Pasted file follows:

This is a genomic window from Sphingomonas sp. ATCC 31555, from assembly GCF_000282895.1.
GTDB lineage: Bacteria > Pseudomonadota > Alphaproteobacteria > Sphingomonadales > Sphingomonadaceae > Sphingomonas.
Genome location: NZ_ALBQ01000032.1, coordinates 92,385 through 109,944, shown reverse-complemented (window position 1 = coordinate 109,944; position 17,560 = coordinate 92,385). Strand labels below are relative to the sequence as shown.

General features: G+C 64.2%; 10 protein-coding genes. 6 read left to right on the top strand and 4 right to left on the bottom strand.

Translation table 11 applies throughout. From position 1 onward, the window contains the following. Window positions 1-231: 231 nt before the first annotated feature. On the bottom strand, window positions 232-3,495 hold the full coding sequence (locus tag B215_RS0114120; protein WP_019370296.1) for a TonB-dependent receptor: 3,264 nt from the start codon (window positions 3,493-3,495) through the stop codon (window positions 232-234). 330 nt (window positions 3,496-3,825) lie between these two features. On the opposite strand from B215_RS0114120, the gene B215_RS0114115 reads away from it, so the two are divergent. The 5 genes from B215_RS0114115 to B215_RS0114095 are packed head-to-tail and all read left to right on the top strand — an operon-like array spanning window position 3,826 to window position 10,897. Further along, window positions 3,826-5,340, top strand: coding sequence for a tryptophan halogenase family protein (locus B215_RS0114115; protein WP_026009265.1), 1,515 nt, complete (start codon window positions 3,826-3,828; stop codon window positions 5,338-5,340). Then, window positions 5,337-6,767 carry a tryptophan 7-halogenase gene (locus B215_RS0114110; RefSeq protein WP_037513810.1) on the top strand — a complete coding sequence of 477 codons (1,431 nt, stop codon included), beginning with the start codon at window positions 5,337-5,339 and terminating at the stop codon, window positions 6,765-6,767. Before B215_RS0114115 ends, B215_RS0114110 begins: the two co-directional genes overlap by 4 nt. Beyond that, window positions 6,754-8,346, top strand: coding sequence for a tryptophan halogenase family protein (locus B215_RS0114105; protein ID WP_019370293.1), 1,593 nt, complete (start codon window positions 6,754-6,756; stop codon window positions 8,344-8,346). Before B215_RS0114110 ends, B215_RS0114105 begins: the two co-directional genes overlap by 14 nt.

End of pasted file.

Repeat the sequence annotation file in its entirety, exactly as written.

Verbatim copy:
This is a genomic window from Sphingomonas sp. ATCC 31555, from assembly GCF_000282895.1.
GTDB lineage: Bacteria > Pseudomonadota > Alphaproteobacteria > Sphingomonadales > Sphingomonadaceae > Sphingomonas.
Genome location: NZ_ALBQ01000032.1, coordinates 92,385 through 109,944, shown reverse-complemented (window position 1 = coordinate 109,944; position 17,560 = coordinate 92,385). Strand labels below are relative to the sequence as shown.

General features: G+C 64.2%; 10 protein-coding genes. 6 read left to right on the top strand and 4 right to left on the bottom strand.

Translation table 11 applies throughout. From position 1 onward, the window contains the following. Window positions 1-231: 231 nt before the first annotated feature. On the bottom strand, window positions 232-3,495 hold the full coding sequence (locus tag B215_RS0114120; protein WP_019370296.1) for a TonB-dependent receptor: 3,264 nt from the start codon (window positions 3,493-3,495) through the stop codon (window positions 232-234). 330 nt (window positions 3,496-3,825) lie between these two features. On the opposite strand from B215_RS0114120, the gene B215_RS0114115 reads away from it, so the two are divergent. The 5 genes from B215_RS0114115 to B215_RS0114095 are packed head-to-tail and all read left to right on the top strand — an operon-like array spanning window position 3,826 to window position 10,897. Further along, window positions 3,826-5,340, top strand: coding sequence for a tryptophan halogenase family protein (locus B215_RS0114115; protein WP_026009265.1), 1,515 nt, complete (start codon window positions 3,826-3,828; stop codon window positions 5,338-5,340). Then, window positions 5,337-6,767 carry a tryptophan 7-halogenase gene (locus B215_RS0114110; RefSeq protein WP_037513810.1) on the top strand — a complete coding sequence of 477 codons (1,431 nt, stop codon included), beginning with the start codon at window positions 5,337-5,339 and terminating at the stop codon, window positions 6,765-6,767. Before B215_RS0114115 ends, B215_RS0114110 begins: the two co-directional genes overlap by 4 nt. Beyond that, window positions 6,754-8,346, top strand: coding sequence for a tryptophan halogenase family protein (locus B215_RS0114105; protein ID WP_019370293.1), 1,593 nt, complete (start codon window positions 6,754-6,756; stop codon window positions 8,344-8,346). Before B215_RS0114110 ends, B215_RS0114105 begins: the two co-directional genes overlap by 14 nt.